110
25 ride with a surface area similar to a plastic container of
‘Considering the loss of moisture during this experi
the same volume.
ment indicates that the solution as buttered in (a) re
mains about unchanged, whereas the ‘buffered solution
(b) retains about 83% activity, while the control sample
30
activity reduces to 59%.
EXAMPLE 4
The above isotonic sodium heparin solution is stored in
Tests (a) and (b) contain the solu
tions of Examples 6(b) and 6(a) respectively and test
sample .(c) contains 0.48% sodium citrate and 0.006%
citric acid.
Table VII
‘Period
amounts of 50 cc. in 500 cc. plastic containers made from
_ plasticized polyvinylchloride.
H(c6) 5Buffer: ‘0.32% sodium citrate, 0.004% citric acid,
p
.
.
.
r
(0)
Percent
107
Percent
107
83
103
106
Percent
107
103
3 months at 50° C__
-
<50
100
103
105
3 months at 40° O___
_
'80
102
>102
105
88.
3 months at 25° C---
_
108
108
p 103
1 year at 40° C __.-_
_-
<60
95
' 97
-102
1 year at 25°> C ............ _.
81
'100
.101
105
EXAMPLE 8
(a) A solution containing 1500 units of sodium hep
The initial heparin. activity is 104% and the containers
Table vI V
(b)
40
.
.are stored at various temperatures as shown in the table.
.
Percent
‘85
2 months at 40° C-"
H(cé)5Buifer: 0.64% sodium citrate, 0.008% citric acid,
p
(a)
V _
35 1 month at50° o._..
(a) Unbuffered control.
(b) Butler: 0.16% sodium citrate,r0.002% citric acid,
pH 6.5.
Control
arin in 30 cc. of Water containing 0.225% sodium ch1o~
‘ride and 5% dextrose is stored in a _500 cc. glass con
45 tainer.
(b) The solution of (a) is buttered with 0.2175% so-7
Period
(a) ‘
2 weeks at 60° C ___________ __ P6768705’)
(b)
(c) v
P6706105
P6756102;
(d)
Pc‘rce71Ql3
3 months at 40° C _________
13g
EMMPLE 5
The solution described in Example 4(b) is stored in a 55
volume of 50 cc. in a plasticized polyvinylchloride con
tainer of 500 cc. capacity. The initial activity is 105%
and the solution is stored at 25°, 40° ‘and 60° C. respec
dium citrate and 0.015% citric acid with a resulting pH
of 6.2, and stored in a glass container.
(0) The control solution (a) is buttered with 0.326%
sodium citrate and 0.0225 % citric acid with a resulting
pH of 6.2 and stored in a glass container.
The initial activity of the solutions is 96%.
Table VIII
1 Period
60
Table V
Percent
40°
Percent
1 month- .................. ..
-
105
106
_
101
100
99
100
95
.94
6 months _____________________________ ..
103
103
9 months __________________________ -4---
100
104 III:
4 months.
Percent
98
Percent
84
<50
88
v
EXAMPLE 9
65
2 months"-.3 months ____________________ __
(c)
1 year at 40° C _________________________________ ..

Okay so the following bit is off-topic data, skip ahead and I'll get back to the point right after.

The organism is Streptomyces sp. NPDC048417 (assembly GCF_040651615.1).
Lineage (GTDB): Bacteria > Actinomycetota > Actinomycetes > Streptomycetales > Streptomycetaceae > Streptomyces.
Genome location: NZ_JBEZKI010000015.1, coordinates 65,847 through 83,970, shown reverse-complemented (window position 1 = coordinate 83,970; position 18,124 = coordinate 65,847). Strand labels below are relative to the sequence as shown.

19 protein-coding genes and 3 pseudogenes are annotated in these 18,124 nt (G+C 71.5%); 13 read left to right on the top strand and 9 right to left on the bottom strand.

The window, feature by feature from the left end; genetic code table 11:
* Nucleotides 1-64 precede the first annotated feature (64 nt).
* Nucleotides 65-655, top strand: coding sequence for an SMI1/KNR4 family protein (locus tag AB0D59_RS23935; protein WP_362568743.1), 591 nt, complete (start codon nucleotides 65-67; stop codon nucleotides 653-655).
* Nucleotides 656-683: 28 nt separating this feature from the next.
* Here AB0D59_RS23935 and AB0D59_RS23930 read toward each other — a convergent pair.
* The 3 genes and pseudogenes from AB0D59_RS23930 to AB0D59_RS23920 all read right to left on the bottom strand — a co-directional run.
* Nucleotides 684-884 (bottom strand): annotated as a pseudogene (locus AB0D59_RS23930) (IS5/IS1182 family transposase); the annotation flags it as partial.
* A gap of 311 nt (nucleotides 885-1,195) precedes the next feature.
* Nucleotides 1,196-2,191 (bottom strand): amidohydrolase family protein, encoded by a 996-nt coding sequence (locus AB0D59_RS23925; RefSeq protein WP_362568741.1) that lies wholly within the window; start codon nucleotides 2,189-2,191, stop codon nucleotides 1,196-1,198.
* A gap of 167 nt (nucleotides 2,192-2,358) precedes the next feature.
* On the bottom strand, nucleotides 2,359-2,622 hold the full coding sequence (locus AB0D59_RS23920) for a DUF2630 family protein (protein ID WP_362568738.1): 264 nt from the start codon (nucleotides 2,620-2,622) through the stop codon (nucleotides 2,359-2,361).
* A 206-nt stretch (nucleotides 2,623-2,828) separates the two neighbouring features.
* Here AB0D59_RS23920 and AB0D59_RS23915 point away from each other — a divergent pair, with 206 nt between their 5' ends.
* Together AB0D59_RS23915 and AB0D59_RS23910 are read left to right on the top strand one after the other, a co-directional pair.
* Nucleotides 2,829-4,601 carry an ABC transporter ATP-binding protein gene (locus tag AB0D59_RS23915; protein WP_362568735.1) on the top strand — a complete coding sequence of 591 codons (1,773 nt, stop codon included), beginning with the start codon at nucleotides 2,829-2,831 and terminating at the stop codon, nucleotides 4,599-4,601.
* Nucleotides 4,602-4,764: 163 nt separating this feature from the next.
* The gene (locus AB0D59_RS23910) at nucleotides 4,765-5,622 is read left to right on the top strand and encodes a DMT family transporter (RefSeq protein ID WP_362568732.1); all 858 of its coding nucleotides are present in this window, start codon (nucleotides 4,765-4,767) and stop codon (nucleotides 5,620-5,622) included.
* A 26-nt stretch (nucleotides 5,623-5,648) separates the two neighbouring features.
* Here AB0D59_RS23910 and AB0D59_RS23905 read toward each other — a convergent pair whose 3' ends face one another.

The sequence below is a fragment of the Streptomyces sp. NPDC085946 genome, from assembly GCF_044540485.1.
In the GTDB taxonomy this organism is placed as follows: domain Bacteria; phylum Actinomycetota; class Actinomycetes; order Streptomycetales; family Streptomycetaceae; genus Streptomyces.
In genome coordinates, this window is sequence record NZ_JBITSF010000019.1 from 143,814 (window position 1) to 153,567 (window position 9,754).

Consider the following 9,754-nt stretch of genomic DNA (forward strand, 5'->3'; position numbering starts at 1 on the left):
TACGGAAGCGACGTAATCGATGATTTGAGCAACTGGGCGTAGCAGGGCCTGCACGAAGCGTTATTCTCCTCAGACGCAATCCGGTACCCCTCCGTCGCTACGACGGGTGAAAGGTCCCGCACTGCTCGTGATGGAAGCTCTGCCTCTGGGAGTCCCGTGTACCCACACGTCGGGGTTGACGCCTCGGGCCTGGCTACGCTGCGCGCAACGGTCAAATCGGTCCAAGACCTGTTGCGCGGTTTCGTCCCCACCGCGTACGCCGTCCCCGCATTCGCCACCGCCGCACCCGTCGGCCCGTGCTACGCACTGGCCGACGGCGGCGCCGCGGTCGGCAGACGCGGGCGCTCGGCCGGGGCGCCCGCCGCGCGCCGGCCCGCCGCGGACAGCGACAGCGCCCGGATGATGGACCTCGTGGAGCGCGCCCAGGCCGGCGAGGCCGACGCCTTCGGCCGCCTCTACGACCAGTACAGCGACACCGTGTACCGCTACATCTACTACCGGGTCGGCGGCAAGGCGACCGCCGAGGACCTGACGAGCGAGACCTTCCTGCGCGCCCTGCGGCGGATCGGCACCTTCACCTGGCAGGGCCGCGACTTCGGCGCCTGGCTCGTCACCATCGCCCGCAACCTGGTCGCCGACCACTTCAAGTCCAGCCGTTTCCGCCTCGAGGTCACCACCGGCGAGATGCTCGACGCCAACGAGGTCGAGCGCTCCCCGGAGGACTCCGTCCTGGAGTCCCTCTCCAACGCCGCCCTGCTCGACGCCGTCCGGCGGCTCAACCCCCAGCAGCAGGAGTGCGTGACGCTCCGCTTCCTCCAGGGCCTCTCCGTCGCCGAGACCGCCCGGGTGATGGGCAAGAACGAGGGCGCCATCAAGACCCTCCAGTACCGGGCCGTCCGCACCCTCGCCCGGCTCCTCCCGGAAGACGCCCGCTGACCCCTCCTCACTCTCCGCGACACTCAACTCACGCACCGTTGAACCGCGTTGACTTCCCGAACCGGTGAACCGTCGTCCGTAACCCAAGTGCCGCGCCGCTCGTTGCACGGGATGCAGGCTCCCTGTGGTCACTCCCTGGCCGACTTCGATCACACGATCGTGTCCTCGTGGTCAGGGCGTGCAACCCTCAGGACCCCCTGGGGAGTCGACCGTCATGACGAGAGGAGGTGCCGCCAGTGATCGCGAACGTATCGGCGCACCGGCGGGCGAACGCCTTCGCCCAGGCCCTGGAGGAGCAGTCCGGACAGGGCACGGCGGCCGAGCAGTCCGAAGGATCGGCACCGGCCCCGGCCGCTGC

60°
Percent
(b)
94
6 months at 40° C _ 6 months at 50° C _________ ._
0 months at 25° C ___________________ __
9 months at 40° C-
T emperature
25°
Percent
76
2 months at 50° 0-6 months at' 25° O__
tively. The following activity results are determined.
Period
(41)
106
85
A solution containing 1000-units of sodium heparin
and 1.0 g. of dextrose in 20 cc. of water is observed on
storage in 50 cc. glass containers containing suf?cient
shredded plasticized polyvinylchloride each to produce a
70 surface area comparable to a polyvinylchloride bag of
the same content.
The following three conditions are
checked:
(a) Unbu?ered control.
Solutions containing 2000 U.S.P. units of heparin and
(b) Buffered with 0.25% w./v. of sodium citrate and
2.50 g. of dextrose in 50 cc. of solution are stored under 75 0.03% w./v. of citric acid to a pH of 5.5.
EXAMPLE 6
8,080,272
5
6
(c) Buffered with 0.21% w./v. of sodium citrate and
0.07% citric acid to a pH of 5.0.
Table IX shows the test results after various observa
tion periods. The initial activity is 104%.
Table IX
Period
1 month at 40° 0...
1 month at 50° 0...
2 months at 50° C
3 months at 25° 03 months at 40° O_
3 months at 50° C
5 months at 50° C
6 months at 25° 0
6 months at 40° 0 .................... -.
(a)
(b)
(0)
Percent
Percent
102
Percent
103
97
96
96
88
86
95
90
it is mixed with a minor amount of citric acid or not.
Although ordinarily the addition of'citric acid may be
desirable, its presence is only indicated to adjust the
sodium heparin solution to a particular pH. The most
desirable range for injectable solution is from a pH of
8.0 to a pH of 4.5. A preferred pH range for such an
injectable solution lies between about 6.0 and 7.5.
Others may practice the invention in any of the nu